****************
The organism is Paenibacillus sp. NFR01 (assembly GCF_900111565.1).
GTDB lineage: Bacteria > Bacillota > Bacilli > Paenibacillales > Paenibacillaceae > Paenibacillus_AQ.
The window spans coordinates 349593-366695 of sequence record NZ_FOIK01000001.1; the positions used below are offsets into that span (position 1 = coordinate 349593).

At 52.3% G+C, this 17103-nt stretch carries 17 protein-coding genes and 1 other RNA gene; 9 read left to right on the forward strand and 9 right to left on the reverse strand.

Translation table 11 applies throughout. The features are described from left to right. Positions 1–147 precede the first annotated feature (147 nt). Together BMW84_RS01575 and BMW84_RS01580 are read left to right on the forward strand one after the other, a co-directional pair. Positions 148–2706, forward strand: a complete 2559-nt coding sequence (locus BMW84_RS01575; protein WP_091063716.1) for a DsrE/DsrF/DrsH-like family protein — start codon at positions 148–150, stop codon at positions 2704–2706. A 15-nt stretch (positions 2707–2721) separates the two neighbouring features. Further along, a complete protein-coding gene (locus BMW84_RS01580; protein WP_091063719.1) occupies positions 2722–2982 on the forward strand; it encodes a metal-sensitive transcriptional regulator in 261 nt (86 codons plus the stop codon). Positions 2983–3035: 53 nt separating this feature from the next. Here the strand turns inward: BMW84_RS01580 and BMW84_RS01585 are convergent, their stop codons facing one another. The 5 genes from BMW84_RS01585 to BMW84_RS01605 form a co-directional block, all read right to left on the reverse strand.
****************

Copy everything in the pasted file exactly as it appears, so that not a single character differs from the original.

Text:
The organism is Paenibacillus sp. NFR01 (assembly GCF_900111565.1).
GTDB lineage: Bacteria > Bacillota > Bacilli > Paenibacillales > Paenibacillaceae > Paenibacillus_AQ.
The window spans coordinates 349593-366695 of sequence record NZ_FOIK01000001.1; the positions used below are offsets into that span (position 1 = coordinate 349593).

At 52.3% G+C, this 17103-nt stretch carries 17 protein-coding genes and 1 other RNA gene; 9 read left to right on the forward strand and 9 right to left on the reverse strand.

Translation table 11 applies throughout. The features are described from left to right. Positions 1–147 precede the first annotated feature (147 nt). Together BMW84_RS01575 and BMW84_RS01580 are read left to right on the forward strand one after the other, a co-directional pair. Positions 148–2706, forward strand: a complete 2559-nt coding sequence (locus BMW84_RS01575; protein WP_091063716.1) for a DsrE/DsrF/DrsH-like family protein — start codon at positions 148–150, stop codon at positions 2704–2706. A 15-nt stretch (positions 2707–2721) separates the two neighbouring features. Further along, a complete protein-coding gene (locus BMW84_RS01580; protein WP_091063719.1) occupies positions 2722–2982 on the forward strand; it encodes a metal-sensitive transcriptional regulator in 261 nt (86 codons plus the stop codon). Positions 2983–3035: 53 nt separating this feature from the next. Here the strand turns inward: BMW84_RS01580 and BMW84_RS01585 are convergent, their stop codons facing one another. The 5 genes from BMW84_RS01585 to BMW84_RS01605 form a co-directional block, all read right to left on the reverse strand.